A British cabinet member admitted on Friday that “I don’t know where Boris is” as the prime minister checked out on holiday, a week after the Bank of England warned of a year-long recession.
Boris Johnson has gone on a delayed honeymoon with wife Carrie since Wednesday, according to Downing Street.
He still remains at the helm, instead handing over temporarily to Deputy Prime Minister Dominic Raab, but has declined to confirm the destination of the honeymoon.
The UK Embassy in Ljubljana confirmed that Johnson was on a private visit to Slovenia.
Johnson will have plenty of time on his hands after September 6, when he is set to hand over as Conservative leader to Liz Truss or Rishi Sunak, but decided to take a break soon.
Chancellor of the Exchequer Nadim Zahawi is also on holiday this week and the opposition Labor Party accused two senior members of the government of being “missing in action”.
“I don’t know where Boris is, but I am in constant contact with him,” Business Secretary and Trus supporter Kwasi Kwarteng told Times Radio.
He said he exchanged WhatsApp messages with both Johnson and Zahavi “all the time” and that criticism that the government was doing nothing about the financial crisis was “false”.
Zahavi said he was in touch with Bank of England Governor Andrew Bailey on Thursday after the central bank raised interest rates to 1.75 percent from 1.25 percent, the biggest hike in 27 years.
The bank is trying to rein in rising inflation, which it has warned could reach 13.3 percent, as the UK economy enters a fourth-quarter recession that will last until 2023.
“For me, as I’m sure for many others, there is no such thing as a holiday and no work. I never had that in the private sector, not in the government,” Zahavi said in a statement.
Foreign Secretary Truss and Sunak, Zahawi’s predecessor as chancellor, clashed again over how to resolve the crisis in a televised debate late Thursday night.
“The reality is that we face a recession if we continue with our business-as-usual policies,” Truss, who is leading a poll of Tory members, told reporters on Friday.
She plans an emergency budget to tackle the cost-of-living crisis with immediate tax cuts and a review of the independent Bank of England’s inflation-fighting mandate.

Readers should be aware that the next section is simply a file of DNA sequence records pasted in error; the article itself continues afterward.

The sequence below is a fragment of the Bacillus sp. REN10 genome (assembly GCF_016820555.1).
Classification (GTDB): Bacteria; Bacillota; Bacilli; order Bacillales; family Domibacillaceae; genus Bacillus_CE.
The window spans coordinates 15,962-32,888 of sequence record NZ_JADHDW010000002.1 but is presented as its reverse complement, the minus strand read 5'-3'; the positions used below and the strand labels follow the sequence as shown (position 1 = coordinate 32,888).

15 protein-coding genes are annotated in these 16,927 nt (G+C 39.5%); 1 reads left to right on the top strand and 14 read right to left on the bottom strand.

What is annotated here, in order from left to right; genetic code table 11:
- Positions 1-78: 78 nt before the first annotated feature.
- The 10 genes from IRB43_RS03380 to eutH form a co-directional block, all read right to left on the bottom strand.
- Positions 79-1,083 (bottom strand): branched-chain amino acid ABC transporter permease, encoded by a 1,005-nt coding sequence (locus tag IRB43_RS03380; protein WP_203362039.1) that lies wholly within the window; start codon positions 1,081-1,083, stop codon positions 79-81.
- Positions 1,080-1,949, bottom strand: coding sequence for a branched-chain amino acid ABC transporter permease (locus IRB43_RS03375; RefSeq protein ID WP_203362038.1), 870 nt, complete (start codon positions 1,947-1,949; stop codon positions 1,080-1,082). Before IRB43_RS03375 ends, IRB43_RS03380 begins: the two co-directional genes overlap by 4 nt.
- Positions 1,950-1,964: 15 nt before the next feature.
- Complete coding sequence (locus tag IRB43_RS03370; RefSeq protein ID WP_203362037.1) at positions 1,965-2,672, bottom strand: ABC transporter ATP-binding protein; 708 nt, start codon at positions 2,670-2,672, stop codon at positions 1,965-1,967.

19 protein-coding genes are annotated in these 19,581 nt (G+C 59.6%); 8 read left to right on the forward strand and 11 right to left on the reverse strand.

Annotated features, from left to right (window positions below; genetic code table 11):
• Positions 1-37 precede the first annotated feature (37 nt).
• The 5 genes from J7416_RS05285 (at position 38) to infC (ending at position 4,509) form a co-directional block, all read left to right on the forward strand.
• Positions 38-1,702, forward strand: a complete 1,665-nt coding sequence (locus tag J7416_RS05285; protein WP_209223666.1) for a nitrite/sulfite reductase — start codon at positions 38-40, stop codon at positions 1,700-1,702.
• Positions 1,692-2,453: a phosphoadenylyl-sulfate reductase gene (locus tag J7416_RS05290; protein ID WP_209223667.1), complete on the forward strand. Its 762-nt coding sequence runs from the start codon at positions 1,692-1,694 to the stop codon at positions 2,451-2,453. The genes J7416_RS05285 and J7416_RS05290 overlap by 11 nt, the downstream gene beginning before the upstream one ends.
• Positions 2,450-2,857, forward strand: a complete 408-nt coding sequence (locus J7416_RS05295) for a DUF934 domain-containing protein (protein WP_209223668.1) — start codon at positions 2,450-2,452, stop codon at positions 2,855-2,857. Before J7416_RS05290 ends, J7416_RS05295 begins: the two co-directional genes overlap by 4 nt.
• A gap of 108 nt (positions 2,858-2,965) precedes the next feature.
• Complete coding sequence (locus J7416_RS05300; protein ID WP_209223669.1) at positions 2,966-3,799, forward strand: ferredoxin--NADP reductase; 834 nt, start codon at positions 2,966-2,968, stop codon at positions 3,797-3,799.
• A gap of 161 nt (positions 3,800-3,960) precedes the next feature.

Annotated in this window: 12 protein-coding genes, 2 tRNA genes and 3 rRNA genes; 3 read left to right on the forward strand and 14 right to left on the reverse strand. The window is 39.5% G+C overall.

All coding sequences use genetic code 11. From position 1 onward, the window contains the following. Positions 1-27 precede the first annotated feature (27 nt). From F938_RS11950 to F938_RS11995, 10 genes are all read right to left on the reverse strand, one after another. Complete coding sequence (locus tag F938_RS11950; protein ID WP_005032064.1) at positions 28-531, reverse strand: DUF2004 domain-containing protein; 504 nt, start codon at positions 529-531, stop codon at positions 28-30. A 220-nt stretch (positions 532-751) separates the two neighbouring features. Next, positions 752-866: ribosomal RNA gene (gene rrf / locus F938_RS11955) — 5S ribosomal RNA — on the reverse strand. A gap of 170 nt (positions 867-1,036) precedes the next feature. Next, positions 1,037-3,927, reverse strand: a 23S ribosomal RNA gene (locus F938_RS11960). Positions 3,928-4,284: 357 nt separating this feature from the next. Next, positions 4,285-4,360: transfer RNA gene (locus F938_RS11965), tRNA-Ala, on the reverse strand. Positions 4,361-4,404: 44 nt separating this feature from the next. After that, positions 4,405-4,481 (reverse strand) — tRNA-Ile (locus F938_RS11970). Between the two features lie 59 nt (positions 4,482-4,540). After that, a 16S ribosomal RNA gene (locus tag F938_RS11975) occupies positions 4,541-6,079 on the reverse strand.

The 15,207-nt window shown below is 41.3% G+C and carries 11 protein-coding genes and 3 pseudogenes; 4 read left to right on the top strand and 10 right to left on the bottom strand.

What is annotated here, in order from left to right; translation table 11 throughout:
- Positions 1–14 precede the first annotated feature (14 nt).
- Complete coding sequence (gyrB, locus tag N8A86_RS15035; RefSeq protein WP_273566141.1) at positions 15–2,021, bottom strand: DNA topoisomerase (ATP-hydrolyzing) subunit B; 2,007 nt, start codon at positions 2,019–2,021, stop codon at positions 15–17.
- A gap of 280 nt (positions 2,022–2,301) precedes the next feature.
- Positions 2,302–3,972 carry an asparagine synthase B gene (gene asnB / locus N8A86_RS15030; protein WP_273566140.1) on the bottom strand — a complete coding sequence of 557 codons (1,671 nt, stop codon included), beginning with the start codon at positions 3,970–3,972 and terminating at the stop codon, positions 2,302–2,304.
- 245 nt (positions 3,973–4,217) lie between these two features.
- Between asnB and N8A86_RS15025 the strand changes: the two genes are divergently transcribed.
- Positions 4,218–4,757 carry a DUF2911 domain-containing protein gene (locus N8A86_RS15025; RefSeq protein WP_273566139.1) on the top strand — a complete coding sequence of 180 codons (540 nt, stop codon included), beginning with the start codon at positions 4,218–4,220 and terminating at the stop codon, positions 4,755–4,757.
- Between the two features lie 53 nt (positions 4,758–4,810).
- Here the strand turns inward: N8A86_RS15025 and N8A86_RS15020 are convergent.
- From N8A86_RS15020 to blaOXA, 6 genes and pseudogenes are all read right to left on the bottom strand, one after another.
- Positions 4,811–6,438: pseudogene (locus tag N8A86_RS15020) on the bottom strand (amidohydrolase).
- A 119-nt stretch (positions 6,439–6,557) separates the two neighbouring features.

But Sunak said tax cuts financed by more borrowing would force the bank to raise interest rates further, with the need to maintain fiscal austerity and control price pressures first.
Former cabinet minister Liam Fox, who supports Sunak, warned against a “magical solution” through the debt-financed tax cuts proposed by Truss.
Both candidates were due to hold another hustings event later on Friday in front of Tory MPs, who are due to vote by September 2.
In Thursday’s Sky News debate, Truss was put on the back foot after the moderator highlighted her changing roles over the years, including a key policy U-turn this week on public sector workers’ pay.
But Sunak was also embarrassed last week when video emerged of him diverting government funds from “deprived urban areas” to grassroots Tories in wealthy Kent as chancellor.
In a video obtained Friday by the New Statesman magazine, Sunak only emphasized the need to shift the focus of government aid to other cities and rural areas, his campaign said.
But senior Labor MP Lisa Nandy said: “This leadership race is revealing the true colors of the Conservatives.
“It is scandalous that Rishi Sunak is openly boasting that he has set the rules to give taxpayers’ money to rich Tory shires.”
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